Mar 9, 2010
The one-sided health care summit
by Ethan Massey
If ever there was a productive bipartisan meeting of politicians it certainly was not at the president’s health care summit.
President Barack Obama’s Feb. 25 health care summit was intended to find some common ground on the issue of health care reform. Instead, Obama accomplished little more than frustration and making it clear that the Democrats do not need their conservative colleagues.
Among the issues considered at the summit was the use of reconciliation to force the health care bill through Congress, according to CNN. The process of reconciliation would eliminate a Republican filibuster and would require only 51 votes, not 60, for the bill to pass.
While reconciliation seems like a step in the direction of progress, it is truly a political suicide mission for the Democratic Party. Democrats are faced with the choice of putting down the mantra of health care reform or passing a bill that is generally unpopular. While the former would alienate liberals, the latter will whip America into an anti-incumbent witch hunt.
Though the newly forming bill will not be the all-inclusive reform that liberals have been lusting after, it will be adequate to put America on the “right” path, House Speaker Nancy Pelosi told Fox News. However, the assumption that reform is the way to go implies that the facts are behind Democrats – far behind them.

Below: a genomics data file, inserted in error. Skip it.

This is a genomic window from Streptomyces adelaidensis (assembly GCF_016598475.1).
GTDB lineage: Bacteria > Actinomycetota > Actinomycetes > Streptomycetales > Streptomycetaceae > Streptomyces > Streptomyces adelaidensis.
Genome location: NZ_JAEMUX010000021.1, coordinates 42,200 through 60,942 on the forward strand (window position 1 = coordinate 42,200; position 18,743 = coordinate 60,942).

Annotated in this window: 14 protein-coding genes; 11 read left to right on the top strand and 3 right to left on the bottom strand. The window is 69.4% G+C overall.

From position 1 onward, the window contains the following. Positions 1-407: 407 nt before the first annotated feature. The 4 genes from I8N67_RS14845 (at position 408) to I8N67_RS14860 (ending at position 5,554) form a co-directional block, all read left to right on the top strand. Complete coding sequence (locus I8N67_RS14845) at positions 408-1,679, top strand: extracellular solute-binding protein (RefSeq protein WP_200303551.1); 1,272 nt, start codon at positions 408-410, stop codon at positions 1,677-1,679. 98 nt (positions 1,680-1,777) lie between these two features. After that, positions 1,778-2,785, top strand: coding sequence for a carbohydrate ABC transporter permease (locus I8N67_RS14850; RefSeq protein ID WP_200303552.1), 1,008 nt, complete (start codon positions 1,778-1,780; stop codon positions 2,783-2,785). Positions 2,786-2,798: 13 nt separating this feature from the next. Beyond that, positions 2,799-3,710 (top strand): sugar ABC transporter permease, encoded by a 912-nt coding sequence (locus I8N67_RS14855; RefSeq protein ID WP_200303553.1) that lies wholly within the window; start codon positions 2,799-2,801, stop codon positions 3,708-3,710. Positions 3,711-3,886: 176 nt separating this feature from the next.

It has become apparent that Obama has taken a maple leaf from Canada’s book and started wait-listing people, not for medical care, but for the truth. Obama has realized that the facts are not a compulsive force to convince the nation to overhaul one-fifth of the U.S. economy, according to CNN Senior Political Contributor Ed Rollins.
What Americans have not been told is that they will be paying more money for less health care if the reform bill is passed.
Currently, three parties pay for the nation’s health care – the people, the government and the insurance companies. People have a false notion that the government will be taking it on the head for improved health care. Americans simply do not understand that funding for the government budget comes directly from their paycheck.
In addition to being taxed, Americans must pay premiums for insurance coverage – premiums pooled together to pay for medical care. Taxpayers are also the ones paying out of pocket for their insurance deductibles and are ultimately financing Obama’s move toward socialized health care.
Adding over 30 million people into this already expensive health care system would cost taxpayers trillions over time,
Throwing money at an issue has never done more than bring the greedy running for freebies. Socializing health care will only serve to amplify the current system’s problems and reducing its cost will ultimately reduce the coverage.
In true form, the president plans to spend a ridiculous sum of money to facilitate change. America’s other problems will just have to wait at the bottom of Obama’s list.
Contact Ethan Massey at
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